By Blogger Chuck Redfern
Let’s wag our fingers while we howl our hollow laughs: Mitt Romney is the focus group’s love child, the marketer’s political pin-up, the self-proclaimed experienced “leader” who displays mere salesmanship. He transforms like a shape-shifter on abortion and global warming and mouths opinion-poll platitudes: Obama is an appeaser, a socialist, a failed CEO. Romney, the contemporary synthetic candidate, trashes substantial and crucial argument like so many wads of waste paper. Who knows? He may ply his way into the White House like Jack Kennedy, who won the 1960 election because of a better make-up artist (lucky for us, he made a decent president).
Pin a polka-dot tie on him and put him in a used car lot.
Easy targets like Romney blind us to our murky secret: We, the supposedly innocent electorate, made him. The American character has sunk to such nihilistic depths that we prefer the marketer over the leader. We repeatedly vote in the dealers and peddlers and negative campaigners. We claim we want the truth but reward professional presidential candidates like Mitt Romney. We’ve laid the lot on which they hawk their jalopies, then complain they’ve sold us lemons.
Not to drill the point home or anything, but we get the people we vote for. We’re the problem. Romney is a symptom, not the disease.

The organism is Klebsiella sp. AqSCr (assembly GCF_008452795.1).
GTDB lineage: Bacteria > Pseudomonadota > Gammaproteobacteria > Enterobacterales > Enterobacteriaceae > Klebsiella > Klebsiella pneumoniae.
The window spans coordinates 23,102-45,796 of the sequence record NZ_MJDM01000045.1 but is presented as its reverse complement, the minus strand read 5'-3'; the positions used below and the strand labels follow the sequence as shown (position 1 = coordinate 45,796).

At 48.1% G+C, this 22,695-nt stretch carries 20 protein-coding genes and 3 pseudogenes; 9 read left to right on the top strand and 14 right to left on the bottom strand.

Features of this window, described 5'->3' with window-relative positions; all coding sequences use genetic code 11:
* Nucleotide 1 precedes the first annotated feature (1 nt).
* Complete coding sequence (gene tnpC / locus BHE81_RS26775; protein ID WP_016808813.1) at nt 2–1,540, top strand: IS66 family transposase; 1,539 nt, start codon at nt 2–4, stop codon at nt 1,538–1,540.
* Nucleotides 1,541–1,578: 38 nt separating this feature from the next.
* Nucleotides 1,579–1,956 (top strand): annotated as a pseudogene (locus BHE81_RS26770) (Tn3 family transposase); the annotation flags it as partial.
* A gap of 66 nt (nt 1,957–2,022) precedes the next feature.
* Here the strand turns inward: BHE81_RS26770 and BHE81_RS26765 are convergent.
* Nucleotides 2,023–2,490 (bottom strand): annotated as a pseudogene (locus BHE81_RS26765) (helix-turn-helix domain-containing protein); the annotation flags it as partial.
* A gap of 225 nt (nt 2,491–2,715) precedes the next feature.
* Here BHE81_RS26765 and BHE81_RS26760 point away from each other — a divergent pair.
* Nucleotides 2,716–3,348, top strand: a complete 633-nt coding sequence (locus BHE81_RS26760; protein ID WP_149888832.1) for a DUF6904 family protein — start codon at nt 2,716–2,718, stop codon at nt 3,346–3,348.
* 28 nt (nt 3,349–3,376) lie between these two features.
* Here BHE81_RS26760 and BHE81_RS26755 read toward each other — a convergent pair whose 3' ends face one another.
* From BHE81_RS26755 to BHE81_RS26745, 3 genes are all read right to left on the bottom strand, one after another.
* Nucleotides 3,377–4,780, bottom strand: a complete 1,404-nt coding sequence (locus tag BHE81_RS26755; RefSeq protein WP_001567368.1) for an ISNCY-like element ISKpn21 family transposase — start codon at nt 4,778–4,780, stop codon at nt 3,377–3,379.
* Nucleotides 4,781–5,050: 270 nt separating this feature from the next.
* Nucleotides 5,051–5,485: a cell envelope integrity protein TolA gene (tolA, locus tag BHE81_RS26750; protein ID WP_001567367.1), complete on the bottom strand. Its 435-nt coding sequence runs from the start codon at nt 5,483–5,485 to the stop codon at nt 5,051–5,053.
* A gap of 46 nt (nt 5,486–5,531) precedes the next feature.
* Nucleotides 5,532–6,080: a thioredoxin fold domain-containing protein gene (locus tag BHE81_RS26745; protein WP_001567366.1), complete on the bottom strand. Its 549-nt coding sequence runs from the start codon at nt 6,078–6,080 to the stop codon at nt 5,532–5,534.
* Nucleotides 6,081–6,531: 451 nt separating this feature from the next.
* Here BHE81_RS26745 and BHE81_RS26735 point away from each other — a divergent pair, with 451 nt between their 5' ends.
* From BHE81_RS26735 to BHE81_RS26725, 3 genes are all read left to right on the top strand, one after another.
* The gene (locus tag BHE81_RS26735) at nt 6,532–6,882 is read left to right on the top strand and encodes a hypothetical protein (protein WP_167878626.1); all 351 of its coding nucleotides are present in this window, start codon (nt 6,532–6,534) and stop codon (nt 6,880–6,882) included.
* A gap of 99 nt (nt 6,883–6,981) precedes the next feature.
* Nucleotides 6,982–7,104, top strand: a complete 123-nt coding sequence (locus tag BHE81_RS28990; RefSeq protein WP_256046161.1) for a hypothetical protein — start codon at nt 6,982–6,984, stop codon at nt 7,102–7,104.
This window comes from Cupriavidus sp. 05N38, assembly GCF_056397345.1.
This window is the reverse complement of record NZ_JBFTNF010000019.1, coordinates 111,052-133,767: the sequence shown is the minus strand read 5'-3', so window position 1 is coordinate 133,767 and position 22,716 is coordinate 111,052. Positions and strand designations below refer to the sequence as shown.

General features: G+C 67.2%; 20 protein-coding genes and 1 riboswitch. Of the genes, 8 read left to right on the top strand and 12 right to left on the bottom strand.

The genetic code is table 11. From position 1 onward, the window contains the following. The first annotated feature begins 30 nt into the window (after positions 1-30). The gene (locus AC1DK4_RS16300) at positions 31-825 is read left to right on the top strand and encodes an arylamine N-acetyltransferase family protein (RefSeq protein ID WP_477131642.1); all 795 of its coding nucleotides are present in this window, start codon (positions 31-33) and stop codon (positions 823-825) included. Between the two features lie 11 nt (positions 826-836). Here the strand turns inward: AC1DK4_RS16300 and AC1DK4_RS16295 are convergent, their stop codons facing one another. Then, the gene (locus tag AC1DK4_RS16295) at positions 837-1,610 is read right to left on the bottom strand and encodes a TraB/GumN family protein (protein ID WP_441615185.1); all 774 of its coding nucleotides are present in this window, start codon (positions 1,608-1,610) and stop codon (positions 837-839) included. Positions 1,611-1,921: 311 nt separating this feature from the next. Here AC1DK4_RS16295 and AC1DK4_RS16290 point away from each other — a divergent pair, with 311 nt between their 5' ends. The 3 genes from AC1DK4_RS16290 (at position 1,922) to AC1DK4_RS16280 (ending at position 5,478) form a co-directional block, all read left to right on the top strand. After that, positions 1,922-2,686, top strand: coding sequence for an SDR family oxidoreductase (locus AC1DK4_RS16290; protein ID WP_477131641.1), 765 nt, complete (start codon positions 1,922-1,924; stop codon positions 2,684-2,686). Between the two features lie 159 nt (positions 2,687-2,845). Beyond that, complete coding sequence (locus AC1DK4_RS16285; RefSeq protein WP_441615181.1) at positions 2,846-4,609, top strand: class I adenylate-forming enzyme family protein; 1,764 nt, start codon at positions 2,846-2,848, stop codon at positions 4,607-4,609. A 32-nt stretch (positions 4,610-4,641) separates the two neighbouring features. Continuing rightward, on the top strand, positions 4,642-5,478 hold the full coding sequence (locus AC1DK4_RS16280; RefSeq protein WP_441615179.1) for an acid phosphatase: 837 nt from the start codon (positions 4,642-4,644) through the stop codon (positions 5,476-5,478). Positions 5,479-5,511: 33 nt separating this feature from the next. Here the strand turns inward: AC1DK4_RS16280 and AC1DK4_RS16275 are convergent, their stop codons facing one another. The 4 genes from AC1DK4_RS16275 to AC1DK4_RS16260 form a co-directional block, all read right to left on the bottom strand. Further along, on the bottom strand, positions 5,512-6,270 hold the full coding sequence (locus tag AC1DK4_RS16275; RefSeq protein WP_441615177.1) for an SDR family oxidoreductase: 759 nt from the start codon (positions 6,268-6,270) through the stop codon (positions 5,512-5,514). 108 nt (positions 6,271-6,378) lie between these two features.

We’d cultivate Joshua 1:6 if we wanted true leadership. God counsels Joshua: “Be strong and courageous” and repeats the call in verses 7, 9, and 18. Think of Aung San Suu Kyi, the Burmese opposition leader who walked alone in the face of soldiers aiming guns with shoot-to-kill orders in 1989. A major countermanded the order at the last moment and she lived – only to spend many subsequent years under house arrest. Think of Nelson Mandela and his 27-year prison stint or Mother Theresa in Calcutta’s slums. Or think of the heritage in Romney’s own party: Theodore Roosevelt bucked the special interests, busted huge trusts, and befriended the infant labor movement while cultivating a business-friendly environment; Thomas Dewey, who would eventually become one of the New York’s greatest governors, boldly walked through the city streets when he was a prosecutor, knowing mobsters had ordered a hit on him. Dewey lost the 1948 presidential election when he uncharacteristically withheld his views and tried to coast into the White House, but his influence played a crucial role in the formation of the moderate Eisenhower Republican.